Northampton City Council approves zoning changes; delays action on whether to continue plowing private ways
NORTHAMPTON — The City Council Thursday indefinitely delayed action on a proposed November ballot question that would have asked voters to OK the use of tax money to plow and maintain the city’s private ways. Instead, the council will let the Board of Public Works finish its yearlong effort to determine which of the roughly four-dozen private streets should become public.
Also Thursday, the council gave final approval to substantial changes in residential zoning designed to give property owners more flexibility to add units to their homes, among other amendments. The measure imposes a nine-month moratorium on approving building permits for projects with seven or more units.
The private way ballot question was tabled based on a recommendation from the City Council-Board of Public Works conference committee. Council Vice President Jesse M. Adams, who chairs the joint committee, said the ballot question is flawed because it would only deal with snow removal and not with other issues such as city utilities in the streets and easements. Additionally, if the measure failed, property owners whose homes abut private streets would be in a “bad position” with no time to line up plowing contracts for this winter, Adams said.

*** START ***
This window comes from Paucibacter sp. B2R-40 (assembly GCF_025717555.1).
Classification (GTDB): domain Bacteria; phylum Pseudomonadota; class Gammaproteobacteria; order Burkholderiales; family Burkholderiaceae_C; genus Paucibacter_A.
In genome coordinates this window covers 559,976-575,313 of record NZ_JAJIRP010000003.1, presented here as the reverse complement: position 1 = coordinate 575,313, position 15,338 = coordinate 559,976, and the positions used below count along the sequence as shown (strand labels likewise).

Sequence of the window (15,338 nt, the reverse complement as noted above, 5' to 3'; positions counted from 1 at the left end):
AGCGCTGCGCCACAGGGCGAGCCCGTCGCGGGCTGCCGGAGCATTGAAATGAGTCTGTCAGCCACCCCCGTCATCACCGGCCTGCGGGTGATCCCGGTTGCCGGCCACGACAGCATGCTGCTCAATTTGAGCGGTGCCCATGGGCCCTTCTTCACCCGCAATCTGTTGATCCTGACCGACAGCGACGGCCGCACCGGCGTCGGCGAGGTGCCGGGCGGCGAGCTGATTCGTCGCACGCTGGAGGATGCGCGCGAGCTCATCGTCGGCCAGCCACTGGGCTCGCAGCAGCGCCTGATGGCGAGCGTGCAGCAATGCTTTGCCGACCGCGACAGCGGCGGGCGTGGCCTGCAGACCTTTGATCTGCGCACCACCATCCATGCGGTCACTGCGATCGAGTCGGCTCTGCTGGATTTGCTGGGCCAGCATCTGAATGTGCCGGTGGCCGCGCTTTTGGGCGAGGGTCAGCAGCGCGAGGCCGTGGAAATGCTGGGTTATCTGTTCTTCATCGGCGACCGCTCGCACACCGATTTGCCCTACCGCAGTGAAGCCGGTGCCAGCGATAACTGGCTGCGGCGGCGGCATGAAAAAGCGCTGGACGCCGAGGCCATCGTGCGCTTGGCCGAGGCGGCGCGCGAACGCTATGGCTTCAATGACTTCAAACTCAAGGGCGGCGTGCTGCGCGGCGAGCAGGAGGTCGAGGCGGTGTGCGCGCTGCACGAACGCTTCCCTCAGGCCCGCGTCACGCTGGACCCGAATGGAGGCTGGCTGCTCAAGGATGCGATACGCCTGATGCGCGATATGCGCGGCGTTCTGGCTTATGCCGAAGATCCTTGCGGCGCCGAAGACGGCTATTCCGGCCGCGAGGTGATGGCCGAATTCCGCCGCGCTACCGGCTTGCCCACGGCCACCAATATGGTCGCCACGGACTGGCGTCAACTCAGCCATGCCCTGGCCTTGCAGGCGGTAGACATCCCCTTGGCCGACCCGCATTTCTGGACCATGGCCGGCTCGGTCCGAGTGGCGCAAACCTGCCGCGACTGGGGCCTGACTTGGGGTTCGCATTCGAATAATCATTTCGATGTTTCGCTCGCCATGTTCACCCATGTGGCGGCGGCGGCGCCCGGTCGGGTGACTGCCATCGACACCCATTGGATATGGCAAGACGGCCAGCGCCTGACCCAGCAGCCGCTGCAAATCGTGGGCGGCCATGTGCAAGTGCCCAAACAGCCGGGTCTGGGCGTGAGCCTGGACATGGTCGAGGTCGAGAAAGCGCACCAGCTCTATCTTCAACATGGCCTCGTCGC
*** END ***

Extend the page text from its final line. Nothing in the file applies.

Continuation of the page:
A majority of the council agreed, though Ward 3 City Councilor Owen Freeman-Daniels argued that the question should be placed on the ballot. Not doing so, he argued, is akin to telling residents their opinion does not matter. He said the council can ask residents whether “they wish the city to stop breaking the law or come in compliance” at the same time that the Board of Public Works continues its street-acceptance process.
The rest of the council disagreed, with President William H. Dwight saying the ballot question as written does not contain enough details for voters to make an informed decision. Others said the issue is too confusing, but they would be willing to take another look at a ballot initiative once they know which streets are public and which are private.
Councilors want to vote as soon as possible on the streets recommended to be made public.
All of the streets have already been through the BPW’s public hearing process and many are being recommended for approval as public ways. The board is scheduled to vote on 17 more streets at its meeting Wednesday.
Meanwhile, the new zoning package was given final approval after months of review and comment from the public. In addition to the moratorium on larger projects, a vast majority of the zoning package won the support of the council. The changes are intended to liberalize zoning for smaller projects in the city’s three residential zones known as Urban Residential A, B and C. In addition to flexibility, the new zoning is intended to encourage development of more housing units and increase the number of affordable, non-subsidized homes.
The measure also creates new basic design standards in all three zones.
The moratorium would expire next July.